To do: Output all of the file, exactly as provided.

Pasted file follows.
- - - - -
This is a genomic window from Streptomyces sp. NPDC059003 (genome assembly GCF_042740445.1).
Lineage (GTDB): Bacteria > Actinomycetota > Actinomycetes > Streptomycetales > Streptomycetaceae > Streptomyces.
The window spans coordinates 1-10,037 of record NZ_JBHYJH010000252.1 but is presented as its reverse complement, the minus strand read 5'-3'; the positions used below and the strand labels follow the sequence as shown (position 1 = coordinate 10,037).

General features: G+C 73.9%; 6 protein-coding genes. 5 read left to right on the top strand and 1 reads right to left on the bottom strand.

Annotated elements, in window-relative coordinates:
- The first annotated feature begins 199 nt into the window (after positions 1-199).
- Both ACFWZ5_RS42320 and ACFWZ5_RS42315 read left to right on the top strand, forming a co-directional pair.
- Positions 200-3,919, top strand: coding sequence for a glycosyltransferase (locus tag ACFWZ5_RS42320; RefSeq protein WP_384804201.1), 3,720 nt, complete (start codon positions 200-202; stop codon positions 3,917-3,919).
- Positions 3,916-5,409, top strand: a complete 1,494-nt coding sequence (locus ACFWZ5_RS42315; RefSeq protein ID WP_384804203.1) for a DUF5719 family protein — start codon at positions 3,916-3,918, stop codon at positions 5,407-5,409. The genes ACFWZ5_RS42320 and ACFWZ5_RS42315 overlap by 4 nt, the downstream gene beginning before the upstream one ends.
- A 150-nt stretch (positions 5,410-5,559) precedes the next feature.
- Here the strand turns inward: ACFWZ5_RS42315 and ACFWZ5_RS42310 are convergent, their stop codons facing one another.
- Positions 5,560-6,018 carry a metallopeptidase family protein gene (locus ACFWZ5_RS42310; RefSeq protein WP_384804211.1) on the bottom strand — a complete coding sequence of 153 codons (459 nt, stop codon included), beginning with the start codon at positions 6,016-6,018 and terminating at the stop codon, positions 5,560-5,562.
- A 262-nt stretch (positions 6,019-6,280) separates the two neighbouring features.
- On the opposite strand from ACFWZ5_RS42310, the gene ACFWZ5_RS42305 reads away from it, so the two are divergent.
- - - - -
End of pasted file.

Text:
This is a genomic window from Streptomyces sp. NPDC059003 (genome assembly GCF_042740445.1).
Lineage (GTDB): Bacteria > Actinomycetota > Actinomycetes > Streptomycetales > Streptomycetaceae > Streptomyces.
The window spans coordinates 1-10,037 of record NZ_JBHYJH010000252.1 but is presented as its reverse complement, the minus strand read 5'-3'; the positions used below and the strand labels follow the sequence as shown (position 1 = coordinate 10,037).

General features: G+C 73.9%; 6 protein-coding genes. 5 read left to right on the top strand and 1 reads right to left on the bottom strand.

Annotated elements, in window-relative coordinates:
- The first annotated feature begins 199 nt into the window (after positions 1-199).
- Both ACFWZ5_RS42320 and ACFWZ5_RS42315 read left to right on the top strand, forming a co-directional pair.
- Positions 200-3,919, top strand: coding sequence for a glycosyltransferase (locus tag ACFWZ5_RS42320; RefSeq protein WP_384804201.1), 3,720 nt, complete (start codon positions 200-202; stop codon positions 3,917-3,919).
- Positions 3,916-5,409, top strand: a complete 1,494-nt coding sequence (locus ACFWZ5_RS42315; RefSeq protein ID WP_384804203.1) for a DUF5719 family protein — start codon at positions 3,916-3,918, stop codon at positions 5,407-5,409. The genes ACFWZ5_RS42320 and ACFWZ5_RS42315 overlap by 4 nt, the downstream gene beginning before the upstream one ends.
- A 150-nt stretch (positions 5,410-5,559) precedes the next feature.
- Here the strand turns inward: ACFWZ5_RS42315 and ACFWZ5_RS42310 are convergent, their stop codons facing one another.
- Positions 5,560-6,018 carry a metallopeptidase family protein gene (locus ACFWZ5_RS42310; RefSeq protein WP_384804211.1) on the bottom strand — a complete coding sequence of 153 codons (459 nt, stop codon included), beginning with the start codon at positions 6,016-6,018 and terminating at the stop codon, positions 5,560-5,562.
- A 262-nt stretch (positions 6,019-6,280) separates the two neighbouring features.
- On the opposite strand from ACFWZ5_RS42310, the gene ACFWZ5_RS42305 reads away from it, so the two are divergent.